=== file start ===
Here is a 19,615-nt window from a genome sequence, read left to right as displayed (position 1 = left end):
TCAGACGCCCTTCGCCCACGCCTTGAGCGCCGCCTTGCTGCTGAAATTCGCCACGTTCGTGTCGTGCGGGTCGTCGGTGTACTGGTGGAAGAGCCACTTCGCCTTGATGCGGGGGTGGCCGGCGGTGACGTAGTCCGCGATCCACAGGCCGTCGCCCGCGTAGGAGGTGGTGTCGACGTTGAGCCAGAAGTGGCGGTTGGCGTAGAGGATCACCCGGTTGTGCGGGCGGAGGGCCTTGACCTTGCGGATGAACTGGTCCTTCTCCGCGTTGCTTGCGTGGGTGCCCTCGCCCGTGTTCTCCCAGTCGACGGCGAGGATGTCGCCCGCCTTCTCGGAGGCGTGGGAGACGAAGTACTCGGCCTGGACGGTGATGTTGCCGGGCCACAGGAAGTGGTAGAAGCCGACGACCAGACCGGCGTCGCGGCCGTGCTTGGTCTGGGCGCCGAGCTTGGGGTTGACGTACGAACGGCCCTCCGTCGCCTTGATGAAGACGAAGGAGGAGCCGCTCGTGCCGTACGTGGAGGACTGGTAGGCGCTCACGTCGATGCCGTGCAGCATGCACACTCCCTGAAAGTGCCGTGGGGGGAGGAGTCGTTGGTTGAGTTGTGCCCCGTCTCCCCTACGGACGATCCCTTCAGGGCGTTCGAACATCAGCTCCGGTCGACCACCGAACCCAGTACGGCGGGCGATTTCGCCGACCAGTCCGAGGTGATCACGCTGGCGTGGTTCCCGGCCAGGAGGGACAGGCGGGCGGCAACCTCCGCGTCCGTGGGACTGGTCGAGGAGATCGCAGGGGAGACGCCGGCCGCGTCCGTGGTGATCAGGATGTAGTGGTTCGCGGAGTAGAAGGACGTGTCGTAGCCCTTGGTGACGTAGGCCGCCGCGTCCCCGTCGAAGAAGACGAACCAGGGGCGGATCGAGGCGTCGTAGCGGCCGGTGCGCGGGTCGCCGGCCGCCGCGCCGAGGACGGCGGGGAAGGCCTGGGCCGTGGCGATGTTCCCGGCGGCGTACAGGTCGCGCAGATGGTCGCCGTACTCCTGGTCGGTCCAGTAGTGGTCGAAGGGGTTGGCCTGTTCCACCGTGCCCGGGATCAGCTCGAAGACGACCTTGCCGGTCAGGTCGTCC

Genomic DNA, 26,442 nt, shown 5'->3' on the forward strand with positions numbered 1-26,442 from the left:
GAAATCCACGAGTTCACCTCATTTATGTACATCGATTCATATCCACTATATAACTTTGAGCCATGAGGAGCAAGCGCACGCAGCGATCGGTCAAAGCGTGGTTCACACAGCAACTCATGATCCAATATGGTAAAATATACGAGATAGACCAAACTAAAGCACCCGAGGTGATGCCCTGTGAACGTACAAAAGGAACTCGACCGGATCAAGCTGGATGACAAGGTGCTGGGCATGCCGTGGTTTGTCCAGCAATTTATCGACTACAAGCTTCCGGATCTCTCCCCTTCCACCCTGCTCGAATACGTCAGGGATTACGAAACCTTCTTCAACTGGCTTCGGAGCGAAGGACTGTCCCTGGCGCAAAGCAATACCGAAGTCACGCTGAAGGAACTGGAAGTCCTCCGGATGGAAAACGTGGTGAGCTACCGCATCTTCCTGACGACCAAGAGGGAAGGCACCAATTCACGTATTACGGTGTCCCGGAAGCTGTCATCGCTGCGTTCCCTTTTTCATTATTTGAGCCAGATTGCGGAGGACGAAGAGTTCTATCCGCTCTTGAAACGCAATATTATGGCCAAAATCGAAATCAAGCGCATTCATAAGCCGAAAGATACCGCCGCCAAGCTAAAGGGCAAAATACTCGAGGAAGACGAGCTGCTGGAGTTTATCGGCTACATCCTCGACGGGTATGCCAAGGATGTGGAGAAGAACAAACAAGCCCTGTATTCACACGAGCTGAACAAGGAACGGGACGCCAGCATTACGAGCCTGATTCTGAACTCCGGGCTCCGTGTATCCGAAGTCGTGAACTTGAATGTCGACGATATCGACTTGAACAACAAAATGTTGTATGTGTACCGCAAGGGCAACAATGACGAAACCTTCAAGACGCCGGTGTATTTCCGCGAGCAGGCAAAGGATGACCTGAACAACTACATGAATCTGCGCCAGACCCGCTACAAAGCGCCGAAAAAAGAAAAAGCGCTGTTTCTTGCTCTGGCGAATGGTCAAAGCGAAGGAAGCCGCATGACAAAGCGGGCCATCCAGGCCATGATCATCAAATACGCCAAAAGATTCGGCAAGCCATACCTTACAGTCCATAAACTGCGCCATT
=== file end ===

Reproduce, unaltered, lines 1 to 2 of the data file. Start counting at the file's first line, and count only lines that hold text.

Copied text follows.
Here is a 19,615-nt window from a genome sequence, read left to right as displayed (position 1 = left end):
TCAGACGCCCTTCGCCCACGCCTTGAGCGCCGCCTTGCTGCTGAAATTCGCCACGTTCGTGTCGTGCGGGTCGTCGGTGTACTGGTGGAAGAGCCACTTCGCCTTGATGCGGGGGTGGCCGGCGGTGACGTAGTCCGCGATCCACAGGCCGTCGCCCGCGTAGGAGGTGGTGTCGACGTTGAGCCAGAAGTGGCGGTTGGCGTAGAGGATCACCCGGTTGTGCGGGCGGAGGGCCTTGACCTTGCGGATGAACTGGTCCTTCTCCGCGTTGCTTGCGTGGGTGCCCTCGCCCGTGTTCTCCCAGTCGACGGCGAGGATGTCGCCCGCCTTCTCGGAGGCGTGGGAGACGAAGTACTCGGCCTGGACGGTGATGTTGCCGGGCCACAGGAAGTGGTAGAAGCCGACGACCAGACCGGCGTCGCGGCCGTGCTTGGTCTGGGCGCCGAGCTTGGGGTTGACGTACGAACGGCCCTCCGTCGCCTTGATGAAGACGAAGGAGGAGCCGCTCGTGCCGTACGTGGAGGACTGGTAGGCGCTCACGTCGATGCCGTGCAGCATGCACACTCCCTGAAAGTGCCGTGGGGGGAGGAGTCGTTGGTTGAGTTGTGCCCCGTCTCCCCTACGGACGATCCCTTCAGGGCGTTCGAACATCAGCTCCGGTCGACCACCGAACCCAGTACGGCGGGCGATTTCGCCGACCAGTCCGAGGTGATCACGCTGGCGTGGTTCCCGGCCAGGAGGGACAGGCGGGCGGCAACCTCCGCGTCCGTGGGACTGGTCGAGGAGATCGCAGGGGAGACGCCGGCCGCGTCCGTGGTGATCAGGATGTAGTGGTTCGCGGAGTAGAAGGACGTGTCGTAGCCCTTGGTGACGTAGGCCGCCGCGTCCCCGTCGAAGAAGACGAACCAGGGGCGGATCGAGGCGTCGTAGCGGCCGGTGCGCGGGTCGCCGGCCGCCGCGCCGAGGACGGCGGGGAAGGCCTGGGCCGTGGCGATGTTCCCGGCGGCGTACAGGTCGCGCAGATGGTCGCCGTACTCCTGGTCGGTCCAGTAGTGGTCGAAGGGGTTGGCCTGTTCCACCGTGCCCGGGATCAGCTCGAAGACGACCTTGCCGGTCAGGTCGTCC